Skid Plate racing rules are straightforward. Any 1980 or newer four or six-banger front wheel drive car with a 90-inch or longer wheelbase is OK. No secret reinforcements or buttressing allowed. No added weight. Hitting the buffet a few times to add weight to the driver before the race is OK. A Skid Plate Race car must be stock at its core. If you are going to run a V6, two of its cylinders must be disabled. The key to Skid Plate racing are the rear wheels, and absence of rear tires. Mild steel flat plates welded onto stock rear steel wheels are the only racing-spec part. The skid plates are available from the House of Irwindale, and cannot be modified. Auto Soccer and Demo Derby Master of Mayhem Robert Rice created and tested the rear skid plate wheels for use in this unique to Irwindale style of 1/3 mile banked oval motor racing. Bolt the rear skid plates on, attach the safety chains, pull up the parking brake, and it’s time to go racing!
Over 20 cars and drivers showed up for a Memorial Day Weekend Saturday night race at Toyota Speedway at Irwindale – the home race track of Skid Plate racing. When the green flag dropped the field charged and slid down the front straight at maximum possible velocity. Perhaps a little too hot. Most of the cars settled into the turn one corner infield like the defense players on an old Sears electric football game. After a few seconds the front wheels restored traction to the field and the race was again under way. 20 cars would attempt to go 20 laps. Top speed of the event went to James Altman, who not only went ass end into the wall, but lost not one but two of his front tires before he could get to the elusive 20 laps. James posted a blazing 36.5 miles per hour in the process. Mr. Altman, we salute you!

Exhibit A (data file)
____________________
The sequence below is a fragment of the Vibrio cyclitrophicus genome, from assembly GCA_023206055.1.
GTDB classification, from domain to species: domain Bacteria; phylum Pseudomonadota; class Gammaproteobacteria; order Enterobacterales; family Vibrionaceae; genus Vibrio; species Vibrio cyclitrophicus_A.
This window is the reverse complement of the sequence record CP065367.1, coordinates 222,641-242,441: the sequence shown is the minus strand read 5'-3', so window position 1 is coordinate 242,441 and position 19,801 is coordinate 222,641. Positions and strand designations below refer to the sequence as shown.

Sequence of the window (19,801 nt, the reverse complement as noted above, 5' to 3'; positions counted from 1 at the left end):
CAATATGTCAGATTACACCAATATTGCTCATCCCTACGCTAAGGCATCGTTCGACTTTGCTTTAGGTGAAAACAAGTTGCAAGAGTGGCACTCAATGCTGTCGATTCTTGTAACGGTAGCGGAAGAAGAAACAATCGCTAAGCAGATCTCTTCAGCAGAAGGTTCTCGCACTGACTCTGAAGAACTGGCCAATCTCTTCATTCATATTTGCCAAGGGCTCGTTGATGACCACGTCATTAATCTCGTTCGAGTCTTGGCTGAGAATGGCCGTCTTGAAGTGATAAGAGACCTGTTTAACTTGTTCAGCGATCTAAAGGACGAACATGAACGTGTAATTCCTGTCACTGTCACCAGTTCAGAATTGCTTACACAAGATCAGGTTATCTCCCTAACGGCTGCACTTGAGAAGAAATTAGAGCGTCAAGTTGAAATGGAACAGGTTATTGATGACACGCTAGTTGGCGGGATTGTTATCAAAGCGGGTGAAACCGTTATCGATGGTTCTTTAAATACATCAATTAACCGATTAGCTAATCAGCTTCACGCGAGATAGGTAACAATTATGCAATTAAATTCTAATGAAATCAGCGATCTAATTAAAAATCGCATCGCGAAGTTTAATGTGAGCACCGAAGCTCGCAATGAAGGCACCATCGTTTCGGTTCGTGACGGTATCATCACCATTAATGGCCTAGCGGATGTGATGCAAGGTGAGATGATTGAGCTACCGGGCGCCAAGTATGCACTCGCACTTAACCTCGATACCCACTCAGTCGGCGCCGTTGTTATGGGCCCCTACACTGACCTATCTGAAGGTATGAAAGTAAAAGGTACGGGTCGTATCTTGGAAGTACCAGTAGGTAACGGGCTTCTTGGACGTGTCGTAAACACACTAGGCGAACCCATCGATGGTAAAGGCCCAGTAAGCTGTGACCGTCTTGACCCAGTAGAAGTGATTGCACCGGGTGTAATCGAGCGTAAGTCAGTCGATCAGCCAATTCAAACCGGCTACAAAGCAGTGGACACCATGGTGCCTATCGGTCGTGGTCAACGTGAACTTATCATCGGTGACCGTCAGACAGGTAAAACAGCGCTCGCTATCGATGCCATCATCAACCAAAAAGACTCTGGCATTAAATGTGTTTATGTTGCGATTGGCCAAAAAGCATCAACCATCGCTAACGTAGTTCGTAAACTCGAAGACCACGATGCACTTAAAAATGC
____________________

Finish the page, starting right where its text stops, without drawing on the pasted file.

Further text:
We had a chance to drive one of these specially engineered and race-prepped automobiles around the third-mile at Irwindale on a Thursday before the race. Back in our formative driving years we strategically placed plastic lunch trays under the rear wheels of a Dodge Omni in a snow covered parking lot and pulled up the parking brake. Mayhem ensued. There is a vast difference between goofball teenagers spinning donuts around a snow-covered parking lot, and trying to keep a similarly-equipped car going around a 1/3 mile asphalt banked oval. Driving a Skid Plate car around the track is a great deal more difficult than it looks, but a lot more fun than one might think. Just when you think you have things under control, all control is lost. Spin city, and you’re the Mayor!
While we were certainly not the first or last hooligans to discover the plastic lunch tray trick, it took Robert Rice and the House of Irwindale crew to organize Skid Plate racing into low budget motor racing of the highest order. Most of these cars were picked up for under 500 bucks, or less than free. Modificatons beyond the purchase of a set of skid plate wheels cost next to nothing. The skid plate wheels can be purchased for around 150 bucks ready to roll, erm…skid. At the current time the stock three-point seat belt and OEM driver’s seat fall under the safety rules. A lot of the drivers and cars trade in their rear skid plate wheels for tire-shod versions to run the same cars in Demolition Derby, Chain Racing, or even Trailer Racing competition for maximum automotive recycling, and a crowd-pleasing return on the ever-dwindling motorsports dollar.